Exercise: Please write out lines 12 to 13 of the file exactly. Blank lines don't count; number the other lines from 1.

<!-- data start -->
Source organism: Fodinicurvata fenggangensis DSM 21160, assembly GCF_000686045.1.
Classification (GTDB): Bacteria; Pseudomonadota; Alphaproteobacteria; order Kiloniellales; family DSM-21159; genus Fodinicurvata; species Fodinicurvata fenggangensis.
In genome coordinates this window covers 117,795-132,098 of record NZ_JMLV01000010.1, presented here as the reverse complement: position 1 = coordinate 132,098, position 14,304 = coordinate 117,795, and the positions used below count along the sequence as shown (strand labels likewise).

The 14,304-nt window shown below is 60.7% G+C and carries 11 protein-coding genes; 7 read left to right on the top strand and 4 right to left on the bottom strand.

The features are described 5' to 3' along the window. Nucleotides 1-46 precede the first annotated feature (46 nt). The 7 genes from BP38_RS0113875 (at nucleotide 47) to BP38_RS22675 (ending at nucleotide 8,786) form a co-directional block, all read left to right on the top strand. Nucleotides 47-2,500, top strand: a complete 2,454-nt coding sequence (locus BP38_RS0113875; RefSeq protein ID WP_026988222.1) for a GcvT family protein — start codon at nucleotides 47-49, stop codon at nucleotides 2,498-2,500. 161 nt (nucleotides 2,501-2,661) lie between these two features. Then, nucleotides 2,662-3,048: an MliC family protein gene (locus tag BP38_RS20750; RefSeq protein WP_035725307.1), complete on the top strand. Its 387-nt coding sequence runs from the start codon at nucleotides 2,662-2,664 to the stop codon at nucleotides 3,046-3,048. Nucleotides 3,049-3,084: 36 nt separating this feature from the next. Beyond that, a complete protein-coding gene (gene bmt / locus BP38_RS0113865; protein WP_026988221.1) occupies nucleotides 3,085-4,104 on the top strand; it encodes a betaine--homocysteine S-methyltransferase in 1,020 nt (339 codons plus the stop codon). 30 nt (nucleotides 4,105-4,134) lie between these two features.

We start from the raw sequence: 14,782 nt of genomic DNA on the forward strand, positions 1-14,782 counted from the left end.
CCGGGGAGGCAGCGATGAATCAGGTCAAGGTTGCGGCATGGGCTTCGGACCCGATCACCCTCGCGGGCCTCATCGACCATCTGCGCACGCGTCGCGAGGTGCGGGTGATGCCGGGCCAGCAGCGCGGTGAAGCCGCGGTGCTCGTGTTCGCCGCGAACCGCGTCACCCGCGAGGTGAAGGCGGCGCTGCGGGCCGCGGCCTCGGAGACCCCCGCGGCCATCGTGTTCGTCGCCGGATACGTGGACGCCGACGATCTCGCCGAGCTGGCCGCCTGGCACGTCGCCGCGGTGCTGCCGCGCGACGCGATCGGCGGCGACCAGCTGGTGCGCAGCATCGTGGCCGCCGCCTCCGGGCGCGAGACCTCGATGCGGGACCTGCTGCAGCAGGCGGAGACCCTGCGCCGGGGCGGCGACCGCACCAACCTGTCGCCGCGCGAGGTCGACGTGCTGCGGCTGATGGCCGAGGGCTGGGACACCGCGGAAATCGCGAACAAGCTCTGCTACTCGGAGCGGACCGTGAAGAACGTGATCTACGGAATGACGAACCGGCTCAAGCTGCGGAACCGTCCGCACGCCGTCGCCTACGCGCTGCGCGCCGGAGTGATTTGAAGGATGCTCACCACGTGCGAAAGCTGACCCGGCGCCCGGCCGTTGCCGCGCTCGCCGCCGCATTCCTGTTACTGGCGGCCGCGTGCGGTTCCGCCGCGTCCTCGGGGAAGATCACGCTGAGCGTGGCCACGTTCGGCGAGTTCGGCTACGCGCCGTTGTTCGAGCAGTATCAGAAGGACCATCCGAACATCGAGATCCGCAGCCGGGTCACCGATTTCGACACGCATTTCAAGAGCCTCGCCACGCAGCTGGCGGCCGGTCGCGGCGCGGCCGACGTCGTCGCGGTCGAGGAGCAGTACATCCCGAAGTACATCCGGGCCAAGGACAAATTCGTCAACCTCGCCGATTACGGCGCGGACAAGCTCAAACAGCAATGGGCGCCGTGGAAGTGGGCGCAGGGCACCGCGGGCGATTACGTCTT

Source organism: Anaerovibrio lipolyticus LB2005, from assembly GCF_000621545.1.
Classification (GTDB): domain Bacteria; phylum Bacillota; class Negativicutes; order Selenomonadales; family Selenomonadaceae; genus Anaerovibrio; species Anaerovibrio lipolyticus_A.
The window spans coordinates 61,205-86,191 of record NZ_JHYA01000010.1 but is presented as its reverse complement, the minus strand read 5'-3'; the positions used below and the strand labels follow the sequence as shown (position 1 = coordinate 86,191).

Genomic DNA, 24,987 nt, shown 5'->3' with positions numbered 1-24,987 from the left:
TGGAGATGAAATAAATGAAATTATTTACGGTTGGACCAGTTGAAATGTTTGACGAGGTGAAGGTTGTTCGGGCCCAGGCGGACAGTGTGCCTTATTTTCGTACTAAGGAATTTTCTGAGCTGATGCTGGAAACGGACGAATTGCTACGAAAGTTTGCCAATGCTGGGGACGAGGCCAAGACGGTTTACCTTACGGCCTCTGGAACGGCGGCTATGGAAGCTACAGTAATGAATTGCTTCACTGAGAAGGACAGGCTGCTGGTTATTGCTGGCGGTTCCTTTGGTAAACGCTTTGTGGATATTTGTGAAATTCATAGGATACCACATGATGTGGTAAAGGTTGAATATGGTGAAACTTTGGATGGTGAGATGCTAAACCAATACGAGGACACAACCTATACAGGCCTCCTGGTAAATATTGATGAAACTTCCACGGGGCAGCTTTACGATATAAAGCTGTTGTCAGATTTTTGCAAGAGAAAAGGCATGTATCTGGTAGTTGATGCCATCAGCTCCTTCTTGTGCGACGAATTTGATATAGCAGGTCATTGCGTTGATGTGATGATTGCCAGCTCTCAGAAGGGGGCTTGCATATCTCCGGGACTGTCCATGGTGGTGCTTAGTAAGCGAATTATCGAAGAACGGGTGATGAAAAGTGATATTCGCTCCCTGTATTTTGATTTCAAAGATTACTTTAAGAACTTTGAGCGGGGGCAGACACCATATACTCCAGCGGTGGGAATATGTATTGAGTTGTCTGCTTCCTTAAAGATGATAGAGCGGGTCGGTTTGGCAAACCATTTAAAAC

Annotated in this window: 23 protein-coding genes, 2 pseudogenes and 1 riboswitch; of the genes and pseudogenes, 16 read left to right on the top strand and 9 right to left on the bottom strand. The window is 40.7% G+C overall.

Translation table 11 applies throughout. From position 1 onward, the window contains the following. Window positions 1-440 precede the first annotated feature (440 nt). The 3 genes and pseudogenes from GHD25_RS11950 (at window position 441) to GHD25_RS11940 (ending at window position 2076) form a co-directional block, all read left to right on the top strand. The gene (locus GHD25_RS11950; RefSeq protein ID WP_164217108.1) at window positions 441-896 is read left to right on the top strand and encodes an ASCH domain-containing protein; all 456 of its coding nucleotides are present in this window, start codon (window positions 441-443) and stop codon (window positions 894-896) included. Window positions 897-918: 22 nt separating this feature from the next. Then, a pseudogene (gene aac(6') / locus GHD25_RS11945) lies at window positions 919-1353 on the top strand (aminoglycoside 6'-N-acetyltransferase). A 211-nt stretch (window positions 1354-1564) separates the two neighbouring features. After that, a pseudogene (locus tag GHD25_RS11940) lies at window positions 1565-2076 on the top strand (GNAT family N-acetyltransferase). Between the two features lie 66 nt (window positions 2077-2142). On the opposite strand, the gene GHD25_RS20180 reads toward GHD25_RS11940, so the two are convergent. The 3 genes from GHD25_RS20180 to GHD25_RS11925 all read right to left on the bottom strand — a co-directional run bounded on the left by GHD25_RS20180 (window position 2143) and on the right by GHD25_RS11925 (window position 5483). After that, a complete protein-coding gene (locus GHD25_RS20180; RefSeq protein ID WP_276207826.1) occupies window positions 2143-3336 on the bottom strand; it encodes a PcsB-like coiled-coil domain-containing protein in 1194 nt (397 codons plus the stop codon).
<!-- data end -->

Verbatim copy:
TGGAGATGAAATAAATGAAATTATTTACGGTTGGACCAGTTGAAATGTTTGACGAGGTGAAGGTTGTTCGGGCCCAGGCGGACAGTGTGCCTTATTTTCGTACTAAGGAATTTTCTGAGCTGATGCTGGAAACGGACGAATTGCTACGAAAGTTTGCCAATGCTGGGGACGAGGCCAAGACGGTTTACCTTACGGCCTCTGGAACGGCGGCTATGGAAGCTACAGTAATGAATTGCTTCACTGAGAAGGACAGGCTGCTGGTTATTGCTGGCGGTTCCTTTGGTAAACGCTTTGTGGATATTTGTGAAATTCATAGGATACCACATGATGTGGTAAAGGTTGAATATGGTGAAACTTTGGATGGTGAGATGCTAAACCAATACGAGGACACAACCTATACAGGCCTCCTGGTAAATATTGATGAAACTTCCACGGGGCAGCTTTACGATATAAAGCTGTTGTCAGATTTTTGCAAGAGAAAAGGCATGTATCTGGTAGTTGATGCCATCAGCTCCTTCTTGTGCGACGAATTTGATATAGCAGGTCATTGCGTTGATGTGATGATTGCCAGCTCTCAGAAGGGGGCTTGCATATCTCCGGGACTGTCCATGGTGGTGCTTAGTAAGCGAATTATCGAAGAACGGGTGATGAAAAGTGATATTCGCTCCCTGTATTTTGATTTCAAAGATTACTTTAAGAACTTTGAGCGGGGGCAGACACCATATACTCCAGCGGTGGGAATATGTATTGAGTTGTCTGCTTCCTTAAAGATGATAGAGCGGGTCGGTTTGGCAAACCATTTAAAAC

Annotated in this window: 23 protein-coding genes, 2 pseudogenes and 1 riboswitch; of the genes and pseudogenes, 16 read left to right on the top strand and 9 right to left on the bottom strand. The window is 40.7% G+C overall.